BREAKING: Swallow, Shurtleff Charged with Multiple Felonies

Former Republican Attorneys General Mark Shurtleff (left) and John Swallow (right). Mugshots via Salt Lake County
Former Republican Attorneys General Mark Shurtleff (left) and John Swallow (right) were arrested this morning. Mugshots via Salt Lake County

In a press conference held this morning, the FBI announced former Republican Attorneys General Mark Shurtleff and John Swallow have been arrested, and are facing multiple charges of second and third degree felonies for corruption while in office.

A total of 11 felony charges and two misdemeanors have been levied against Swallow, including receiving or soliciting a bribe or bribery by public official, false statements, evidence tampering, and misuse of public monies. 10 felony charges were issued against Shurtleff, including unlawful acts, receiving or soliciting a bribe or bribery by public servant, witness tampering, evidence tampering, and obstruction of justice. Both men have had bail set at $250,000 a piece, and could face significant jail time if convicted.

“We have filed what we think are appropriate and minimal charges,” Salt Lake County District Attorney Sim Gill (Democrat) said at the press conference, noting that his office could potentially issue more charges in the future. He declined to disclose what those future charges could be, or when we might learn of them. He did say, however, that the joint investigation by his office, Davis County Attorney Troy Rawlings (Republican), and the FBI, chose to file these specific charges right now because they are confident in successful convictions. Gill also said that other individuals may be charged in relation to the investigation.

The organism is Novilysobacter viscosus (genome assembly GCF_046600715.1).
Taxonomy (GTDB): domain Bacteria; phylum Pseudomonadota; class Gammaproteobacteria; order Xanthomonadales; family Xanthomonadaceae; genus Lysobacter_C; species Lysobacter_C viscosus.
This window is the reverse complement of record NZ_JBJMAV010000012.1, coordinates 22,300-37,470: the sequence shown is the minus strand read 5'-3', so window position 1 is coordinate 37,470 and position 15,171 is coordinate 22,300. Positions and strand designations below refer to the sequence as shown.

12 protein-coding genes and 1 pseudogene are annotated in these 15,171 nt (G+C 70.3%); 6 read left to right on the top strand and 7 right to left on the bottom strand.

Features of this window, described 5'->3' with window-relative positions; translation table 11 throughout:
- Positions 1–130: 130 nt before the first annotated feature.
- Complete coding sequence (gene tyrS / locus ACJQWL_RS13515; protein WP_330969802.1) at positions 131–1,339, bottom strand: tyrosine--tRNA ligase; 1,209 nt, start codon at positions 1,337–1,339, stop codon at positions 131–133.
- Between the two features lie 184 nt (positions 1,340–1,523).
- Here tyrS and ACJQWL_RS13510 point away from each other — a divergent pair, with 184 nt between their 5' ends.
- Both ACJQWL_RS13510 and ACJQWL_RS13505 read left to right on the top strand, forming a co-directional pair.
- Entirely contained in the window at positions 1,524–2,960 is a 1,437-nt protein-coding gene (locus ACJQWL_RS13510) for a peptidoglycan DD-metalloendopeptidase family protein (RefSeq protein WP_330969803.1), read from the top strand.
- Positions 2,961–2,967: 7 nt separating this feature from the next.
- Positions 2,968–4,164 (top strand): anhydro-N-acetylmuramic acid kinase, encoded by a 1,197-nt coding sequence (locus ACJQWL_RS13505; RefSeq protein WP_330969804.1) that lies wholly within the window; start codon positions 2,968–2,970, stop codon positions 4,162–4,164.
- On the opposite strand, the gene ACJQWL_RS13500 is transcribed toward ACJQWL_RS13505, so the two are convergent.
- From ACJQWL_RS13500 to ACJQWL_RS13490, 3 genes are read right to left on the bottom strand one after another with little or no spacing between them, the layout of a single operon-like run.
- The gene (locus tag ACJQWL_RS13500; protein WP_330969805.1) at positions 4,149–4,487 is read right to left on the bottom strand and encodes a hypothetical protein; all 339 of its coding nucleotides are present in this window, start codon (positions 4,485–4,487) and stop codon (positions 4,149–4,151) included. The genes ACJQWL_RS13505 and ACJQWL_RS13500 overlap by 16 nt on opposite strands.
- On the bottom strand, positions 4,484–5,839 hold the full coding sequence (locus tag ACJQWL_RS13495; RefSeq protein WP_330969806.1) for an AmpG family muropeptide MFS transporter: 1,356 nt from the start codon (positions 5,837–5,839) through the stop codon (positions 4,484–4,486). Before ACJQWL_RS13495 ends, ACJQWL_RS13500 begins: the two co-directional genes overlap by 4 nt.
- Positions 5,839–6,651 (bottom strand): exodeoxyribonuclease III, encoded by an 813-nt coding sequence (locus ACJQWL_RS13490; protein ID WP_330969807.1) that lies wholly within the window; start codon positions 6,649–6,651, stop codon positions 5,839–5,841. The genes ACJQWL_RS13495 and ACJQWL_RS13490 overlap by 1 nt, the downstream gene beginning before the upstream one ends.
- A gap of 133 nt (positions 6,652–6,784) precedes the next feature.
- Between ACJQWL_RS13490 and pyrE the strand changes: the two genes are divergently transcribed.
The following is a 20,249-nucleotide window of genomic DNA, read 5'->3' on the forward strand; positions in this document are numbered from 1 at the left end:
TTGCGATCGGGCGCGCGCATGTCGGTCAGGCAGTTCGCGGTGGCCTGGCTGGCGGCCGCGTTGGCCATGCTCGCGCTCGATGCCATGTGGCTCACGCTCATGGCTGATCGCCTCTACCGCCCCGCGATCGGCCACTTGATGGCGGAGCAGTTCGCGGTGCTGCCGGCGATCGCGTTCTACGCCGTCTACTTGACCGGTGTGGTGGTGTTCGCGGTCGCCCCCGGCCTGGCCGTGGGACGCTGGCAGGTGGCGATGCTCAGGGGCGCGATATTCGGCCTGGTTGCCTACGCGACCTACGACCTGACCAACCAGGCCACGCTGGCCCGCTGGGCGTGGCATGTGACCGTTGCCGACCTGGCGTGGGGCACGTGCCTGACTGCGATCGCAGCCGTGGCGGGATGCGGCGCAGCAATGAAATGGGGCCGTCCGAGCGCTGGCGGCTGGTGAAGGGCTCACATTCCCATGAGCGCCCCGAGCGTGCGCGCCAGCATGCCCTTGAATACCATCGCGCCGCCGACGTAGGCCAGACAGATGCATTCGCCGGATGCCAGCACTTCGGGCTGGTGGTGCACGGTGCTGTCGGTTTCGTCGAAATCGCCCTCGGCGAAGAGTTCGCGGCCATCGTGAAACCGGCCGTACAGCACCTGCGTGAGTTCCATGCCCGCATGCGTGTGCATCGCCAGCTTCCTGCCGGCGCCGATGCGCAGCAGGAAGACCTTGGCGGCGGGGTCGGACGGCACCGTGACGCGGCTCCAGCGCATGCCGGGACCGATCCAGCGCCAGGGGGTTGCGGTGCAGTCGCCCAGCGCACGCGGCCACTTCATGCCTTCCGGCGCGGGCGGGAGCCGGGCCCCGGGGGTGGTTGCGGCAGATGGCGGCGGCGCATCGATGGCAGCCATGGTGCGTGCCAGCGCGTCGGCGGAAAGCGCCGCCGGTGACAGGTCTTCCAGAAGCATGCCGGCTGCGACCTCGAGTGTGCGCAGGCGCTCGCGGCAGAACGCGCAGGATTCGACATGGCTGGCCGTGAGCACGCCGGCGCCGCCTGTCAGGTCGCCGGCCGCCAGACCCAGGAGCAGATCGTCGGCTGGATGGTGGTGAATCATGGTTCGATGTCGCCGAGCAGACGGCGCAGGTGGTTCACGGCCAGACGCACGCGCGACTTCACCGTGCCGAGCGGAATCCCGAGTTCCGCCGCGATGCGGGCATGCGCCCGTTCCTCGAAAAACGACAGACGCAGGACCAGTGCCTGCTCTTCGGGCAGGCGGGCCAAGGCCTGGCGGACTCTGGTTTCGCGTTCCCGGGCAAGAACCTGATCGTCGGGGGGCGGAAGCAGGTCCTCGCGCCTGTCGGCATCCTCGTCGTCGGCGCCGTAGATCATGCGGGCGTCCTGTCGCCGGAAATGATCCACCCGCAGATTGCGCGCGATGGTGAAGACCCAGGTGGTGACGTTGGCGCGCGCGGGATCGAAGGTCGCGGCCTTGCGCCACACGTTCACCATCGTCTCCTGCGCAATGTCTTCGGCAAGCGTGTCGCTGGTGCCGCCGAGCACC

Gill also had harsh words for the Department of Justice, which last year announced that they were discontinuing their investigation of the allegations of corruption in the Utah Attorney General’s office. “I am disappointed with what the DOJ did or did not do…they delayed the process – this [investigation] really shouldn’t have been conducted by county attorneys,” Gill added, saying he wished the Department of Justice would have handled the case properly, so his office wouldn’t have had to get involved.

“Today’s arrest bring this phase of the investigation to a close, but it does not mean that our investigation is complete,” said FBI special agent Mary Rook. “The investigation of public corruption is one of the FBI’s highest priorities.”

All charges are state, and not federal, crimes.

The arrests are the latest in the 18 month scandal which broke shortly after the election of John Swallow in November of 2012. Since that time, Davis and Salt Lake County District Attorneys Rawlings and Gill have investigated the case in conjunction with the FBI and, in early June, search warrants were issued against both of the state’s former top-cops.

“To go through the charging documents would be time consuming,” Gill said, who also praised the investigations by the FBI, Utah Department of Public Safety, and the Lieutenant Governor and the House of Representatives. Gill also noted that he had worked closely with Rawlings, with calls going between the two on a weekly, and sometimes daily, basis.

The scandal revolved around then Republican Attorney General John Swallow, with allegations that he attempting to facilitate the bribe of an elected official by embattled businessman Jeremy Johnson, who has strong ties to both Shurtleff and Swallow, in order for Johnson to avoid federal prosecution. Since then, the scandal has expanded to include allegations that both Shurtleff and Swallow used the office of Attorney General to protect members of the payday loan and other shady industries from prosecution, in return for campaign contributions.

This morning’s events mark first high-profile arrests in the Swallow/Shurtleff scandal, however several other individuals associated with the dealings could still face charges.

“This is a complex, nuanced, investigation,” Gill added, noting that the investigation is ongoing and that new charges could still be filed.